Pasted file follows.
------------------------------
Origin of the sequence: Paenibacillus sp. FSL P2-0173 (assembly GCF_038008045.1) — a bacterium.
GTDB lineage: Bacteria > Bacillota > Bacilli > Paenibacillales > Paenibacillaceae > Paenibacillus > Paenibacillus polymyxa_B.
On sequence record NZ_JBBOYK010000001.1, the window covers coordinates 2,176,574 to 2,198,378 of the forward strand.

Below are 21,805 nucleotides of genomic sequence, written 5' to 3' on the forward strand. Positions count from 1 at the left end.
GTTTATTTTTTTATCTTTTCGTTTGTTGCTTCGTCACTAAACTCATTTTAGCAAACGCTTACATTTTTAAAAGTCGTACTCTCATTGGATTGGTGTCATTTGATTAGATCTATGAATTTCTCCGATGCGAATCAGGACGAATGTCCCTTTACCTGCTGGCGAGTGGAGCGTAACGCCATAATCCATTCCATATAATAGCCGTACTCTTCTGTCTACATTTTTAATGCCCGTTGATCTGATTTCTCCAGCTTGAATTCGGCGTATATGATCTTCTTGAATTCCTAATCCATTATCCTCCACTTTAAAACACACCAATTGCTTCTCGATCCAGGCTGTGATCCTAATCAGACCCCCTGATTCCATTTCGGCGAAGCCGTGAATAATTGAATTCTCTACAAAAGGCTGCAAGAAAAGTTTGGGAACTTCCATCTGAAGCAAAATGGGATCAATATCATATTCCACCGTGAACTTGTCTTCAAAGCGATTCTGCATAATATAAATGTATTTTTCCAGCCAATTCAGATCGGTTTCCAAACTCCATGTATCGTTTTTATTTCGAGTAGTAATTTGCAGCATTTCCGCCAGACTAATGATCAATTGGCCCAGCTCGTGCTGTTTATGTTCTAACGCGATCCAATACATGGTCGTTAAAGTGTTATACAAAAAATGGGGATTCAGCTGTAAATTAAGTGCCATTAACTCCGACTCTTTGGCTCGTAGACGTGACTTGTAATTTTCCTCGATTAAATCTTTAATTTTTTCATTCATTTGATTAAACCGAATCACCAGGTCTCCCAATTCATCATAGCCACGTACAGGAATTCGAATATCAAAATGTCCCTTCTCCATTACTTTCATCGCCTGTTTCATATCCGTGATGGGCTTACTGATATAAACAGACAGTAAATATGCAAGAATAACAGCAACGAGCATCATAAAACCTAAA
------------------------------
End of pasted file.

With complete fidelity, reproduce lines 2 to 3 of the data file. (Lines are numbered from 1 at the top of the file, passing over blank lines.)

GTDB lineage: Bacteria > Bacillota > Bacilli > Paenibacillales > Paenibacillaceae > Paenibacillus > Paenibacillus polymyxa_B.
On sequence record NZ_JBBOYK010000001.1, the window covers coordinates 2,176,574 to 2,198,378 of the forward strand.